And more recently views of this kind were expressed by Lawrence Summers, insisting that women were naturally inferior in things like math and science. This at a time when he was the President of Harvard University—and, we should note, he is now an official in the Obama administration.
In this connection, also—and this is something referred to by Ehrenreich and English—the role of Freud and his theories and the whole psychoanalytic tradition, with the great harm this has done to women, as well as overall, is something which needs to be dug into and criticized much more thoroughly. Some important criticism of this has been raised by various feminists and some others. But, again, there remains a need for a much more thorough and radical exposure, critique and refutation of this, particularly through the application of dialectical materialism/historical materialism and the consistently and systematically scientific outlook and approach this embodies.
I recall myself that back in the 1960s, many of us were influenced, to varying degrees, by Freud's theories, and there were many attempts by radical theorists—particularly male ones, but not only them—to somehow link and commingle the theories of Freud with the theories of Marx. In reality, these theories are in profound opposition to each other, and the influence of Freud not only has had a negative influence in society overall, but did so within the radical movements of that time. More thoroughly critiquing Freud's theories and their influence can play an important part in the further development of the truly radical, and scientific, theory of communism, as applied to the oppression and the liberation of women, and overall.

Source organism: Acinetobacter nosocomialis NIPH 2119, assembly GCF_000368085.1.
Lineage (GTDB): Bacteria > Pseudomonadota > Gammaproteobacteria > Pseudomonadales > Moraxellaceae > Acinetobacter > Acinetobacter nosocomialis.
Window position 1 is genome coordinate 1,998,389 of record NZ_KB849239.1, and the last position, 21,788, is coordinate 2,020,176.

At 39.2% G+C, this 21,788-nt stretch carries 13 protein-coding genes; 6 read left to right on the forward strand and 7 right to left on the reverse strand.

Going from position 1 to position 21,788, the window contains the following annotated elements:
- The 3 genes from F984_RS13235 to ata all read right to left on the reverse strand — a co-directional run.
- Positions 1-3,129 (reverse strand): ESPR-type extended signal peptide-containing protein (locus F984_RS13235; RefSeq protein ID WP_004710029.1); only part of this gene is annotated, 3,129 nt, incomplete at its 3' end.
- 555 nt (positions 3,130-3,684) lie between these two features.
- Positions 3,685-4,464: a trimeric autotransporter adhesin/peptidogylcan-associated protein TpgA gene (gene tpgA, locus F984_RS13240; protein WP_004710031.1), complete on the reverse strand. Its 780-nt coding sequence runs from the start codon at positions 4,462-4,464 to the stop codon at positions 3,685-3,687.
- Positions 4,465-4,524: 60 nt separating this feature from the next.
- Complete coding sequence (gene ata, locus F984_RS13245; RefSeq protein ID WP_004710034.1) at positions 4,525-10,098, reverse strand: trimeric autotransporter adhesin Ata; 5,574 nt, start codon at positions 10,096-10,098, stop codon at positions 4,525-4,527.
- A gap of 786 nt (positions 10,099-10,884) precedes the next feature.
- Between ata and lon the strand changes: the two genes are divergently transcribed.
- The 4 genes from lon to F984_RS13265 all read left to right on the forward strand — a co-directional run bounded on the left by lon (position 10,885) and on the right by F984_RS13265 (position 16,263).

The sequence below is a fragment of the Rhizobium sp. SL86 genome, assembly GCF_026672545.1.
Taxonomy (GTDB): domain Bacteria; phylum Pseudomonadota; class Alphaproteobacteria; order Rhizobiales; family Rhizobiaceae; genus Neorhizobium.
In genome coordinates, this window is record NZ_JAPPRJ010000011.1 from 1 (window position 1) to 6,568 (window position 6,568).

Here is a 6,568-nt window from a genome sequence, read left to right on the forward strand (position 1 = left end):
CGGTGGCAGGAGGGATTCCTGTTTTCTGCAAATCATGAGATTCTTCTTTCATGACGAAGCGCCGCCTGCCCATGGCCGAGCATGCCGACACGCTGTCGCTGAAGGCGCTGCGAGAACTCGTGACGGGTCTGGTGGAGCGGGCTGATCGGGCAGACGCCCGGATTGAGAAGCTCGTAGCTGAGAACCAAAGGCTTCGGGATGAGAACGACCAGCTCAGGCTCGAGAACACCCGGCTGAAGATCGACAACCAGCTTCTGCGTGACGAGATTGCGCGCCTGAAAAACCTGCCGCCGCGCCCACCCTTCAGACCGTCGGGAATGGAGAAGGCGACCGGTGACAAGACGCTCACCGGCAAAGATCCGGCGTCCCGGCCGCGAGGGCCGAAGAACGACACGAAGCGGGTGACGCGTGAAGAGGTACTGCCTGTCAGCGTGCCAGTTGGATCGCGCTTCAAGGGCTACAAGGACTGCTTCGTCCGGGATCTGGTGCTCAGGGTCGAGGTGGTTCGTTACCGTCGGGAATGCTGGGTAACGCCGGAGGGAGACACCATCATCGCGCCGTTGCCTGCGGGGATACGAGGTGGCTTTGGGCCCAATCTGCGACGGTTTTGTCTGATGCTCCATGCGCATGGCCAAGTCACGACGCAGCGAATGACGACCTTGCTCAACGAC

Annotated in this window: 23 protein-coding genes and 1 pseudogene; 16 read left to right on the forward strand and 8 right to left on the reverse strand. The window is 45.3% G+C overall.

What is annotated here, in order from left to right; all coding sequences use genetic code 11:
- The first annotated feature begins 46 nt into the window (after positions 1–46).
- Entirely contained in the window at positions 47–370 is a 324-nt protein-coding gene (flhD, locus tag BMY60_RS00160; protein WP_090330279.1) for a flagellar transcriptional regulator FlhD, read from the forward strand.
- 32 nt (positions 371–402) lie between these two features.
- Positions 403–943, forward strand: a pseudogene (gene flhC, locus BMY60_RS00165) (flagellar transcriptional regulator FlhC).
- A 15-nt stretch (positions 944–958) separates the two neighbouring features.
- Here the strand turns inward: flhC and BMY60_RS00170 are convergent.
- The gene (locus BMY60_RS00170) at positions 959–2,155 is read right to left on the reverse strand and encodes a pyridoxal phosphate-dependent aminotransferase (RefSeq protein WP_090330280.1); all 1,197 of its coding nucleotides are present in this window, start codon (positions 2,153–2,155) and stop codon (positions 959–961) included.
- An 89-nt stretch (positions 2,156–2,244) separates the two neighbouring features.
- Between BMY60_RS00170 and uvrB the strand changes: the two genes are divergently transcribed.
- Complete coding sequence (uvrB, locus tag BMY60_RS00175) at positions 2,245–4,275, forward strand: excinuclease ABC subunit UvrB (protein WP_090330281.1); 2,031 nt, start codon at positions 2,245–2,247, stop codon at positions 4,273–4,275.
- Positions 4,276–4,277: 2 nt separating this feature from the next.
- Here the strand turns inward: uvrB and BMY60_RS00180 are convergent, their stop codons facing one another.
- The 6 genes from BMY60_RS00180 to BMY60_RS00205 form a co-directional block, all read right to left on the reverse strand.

Returning to the point made earlier about Red Papers 3—in terms of economist and related influences within the RU (Revolutionary Union) and more broadly within what was called the "new communist movement" at that time, and how this interfered with moving toward a correct synthesis with regard to what was being raised by the women's movement in that period, particularly its more radical sections—I want to refer to a comment that was made about 40 years ago now, at a meeting of what was then called the Revolutionary Youth Movement.
This was at a time when within SDS (Students for a Democratic Society) there were splits into different tendencies: there was the "Weatherpeople" phenomenon, which is well known; there was also Progressive Labor Party and its decidedly economist line (I mean, after all, what does it say when "communists" choose to call themselves the Progressive... Labor... Party—you only have to look at the name to know that such an organization is not going to lead to any kind of a radical new society!); and then there was this trend which identified itself at that time under the heading of the Revolutionary Youth Movement.